Apple fires back at Spotify, calling out the Swedish service’s statements as false

The two companies are taking shots at each other, but here's what they really want

Apple has publicly responded to Spotify’s March 13th European Union antitrust complaint, calling out the service’s statements as false and misleading.

The press release outlines that Apple has been treating Spotify just like all of the other apps on its platform and takes shots at how Spotify manages musicians, songwriters and producers on its platform.

The European Commission is the arm of the European Union that deals with maintaining a competitive marketplace in the EU.

What did Spotify say?

Spotify’s key point is that Apple is able to offer users Apple Music for $9.99 a month since it owns the platform. That said, if Spotify wants similar profit margins, it would need to charge 30 percent more.

Spotify says the Cupertino, California tech giant takes 30 percent of every purchase that customers make within the App Store. While it seems easy to state that Spotify is a large company and should charge users less, it’s been fighting to become profitable for years and only turned its first profit in its fourth quarter of 2018. 

During Spotify’s very public push to highlight and take down the so-called ‘Apple Tax,’ the streaming audio company also shared what it deals with in order to keep its platform in the App Store.

Spotify’s CEO Daniel Ek went as far as to say “Apple also routinely blocks our experience-enhancing upgrades. Over time, this has included locking Spotify and other competitors out of Apple services such as Siri, HomePod, and Apple Watch,” among other somewhat concerning things.

Apple’s rebuttal

Apple has now fired back with a public statement of its own. The company states that not only are these claims false and Apple treats Spotify as equal to every other app on its platform, but that consumers should not be fooled by Spotify’s seemingly good guy character. Apple highlights that Spotify complained about the 30 percent tax in its blog post, but never mentioned that after a year of a customer subscribing to a service, Apple lowers the tax to 15 percent.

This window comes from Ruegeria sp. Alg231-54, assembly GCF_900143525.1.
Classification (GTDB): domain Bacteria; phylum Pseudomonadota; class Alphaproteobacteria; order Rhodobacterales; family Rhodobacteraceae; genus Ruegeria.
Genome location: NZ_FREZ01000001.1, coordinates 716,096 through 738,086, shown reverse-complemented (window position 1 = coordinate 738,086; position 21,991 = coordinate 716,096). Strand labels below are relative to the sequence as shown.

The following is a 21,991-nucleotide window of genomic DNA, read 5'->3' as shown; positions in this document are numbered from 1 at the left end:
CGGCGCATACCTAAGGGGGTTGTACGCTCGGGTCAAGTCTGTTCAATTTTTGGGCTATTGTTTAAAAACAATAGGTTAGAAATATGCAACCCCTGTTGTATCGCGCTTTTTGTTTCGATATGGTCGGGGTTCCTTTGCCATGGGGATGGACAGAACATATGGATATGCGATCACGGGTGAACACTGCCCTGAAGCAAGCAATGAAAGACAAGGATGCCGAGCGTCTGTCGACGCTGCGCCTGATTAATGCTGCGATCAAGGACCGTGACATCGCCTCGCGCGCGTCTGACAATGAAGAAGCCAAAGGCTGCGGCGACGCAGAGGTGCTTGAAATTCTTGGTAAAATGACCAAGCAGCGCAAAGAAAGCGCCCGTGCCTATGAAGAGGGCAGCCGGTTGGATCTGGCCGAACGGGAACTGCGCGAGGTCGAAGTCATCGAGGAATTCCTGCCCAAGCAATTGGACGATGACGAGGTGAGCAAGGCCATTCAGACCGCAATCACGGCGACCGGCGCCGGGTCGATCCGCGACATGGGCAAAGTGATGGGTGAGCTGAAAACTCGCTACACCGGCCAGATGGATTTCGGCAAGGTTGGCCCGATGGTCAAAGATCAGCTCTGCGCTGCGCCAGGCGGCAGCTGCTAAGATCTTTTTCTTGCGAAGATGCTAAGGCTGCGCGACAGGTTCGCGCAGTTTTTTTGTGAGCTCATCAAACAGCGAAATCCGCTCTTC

The press release points out that Spotify is also trying to “squeeze” money out of musicians and labels on its platform. Further, Apple makes note that this is the same week Spotify “sued” music creators over royalties issues.

Variety has pointed out that this isn’t specifically a lawsuit against musicians, producers and songwriters, but an appeal on an existing U.S. Copyright Royalty Board ruling from last year to boost payout rates to these artists by 44 percent over the next five years. This still shows that Spotify isn’t happy about having to pay creators more.

What does this all mean?

This boils down to Spotify and Apple both being large companies that don’t have anything other than their own best interests at heart.

Spotify wants Apple Music to compete on an even playing field with Apple Music on Apple’s own platforms. Spotify alleges that since Apple owns both the App Store and Apple Music it is able to give Apple Music special treatment.

For example, when you search for Spotify in the App Store Apple Music is the first search result. Spotify also mentioned in its timeline of events leading up to it antitrust complaint that Apple sent out the same type of promotional offers that the company has blocked Spotify from pushing out in the past.

Apple isn’t at fault for pointing out that Spotify doesn’t pay artists the most. Both Tidal and Apple Music pay artists more than the Swedish company. Apple Music pays out $0.0060 USD (about $0.0080 CAD) per stream and Spotify pays out $0.0044 USD (about $0.0059 CAD), according to information is beautiful.net. 

While the difference seems minuscule, artists on Apple Music need 240,000 streams to reach $1,472 USD (about $1,963 CAD), which is the site’s classification for minimum wage. On Spotify, the artist needs 366,000 streams.

Source: Spotify, Apple, Variety, Information is beautiful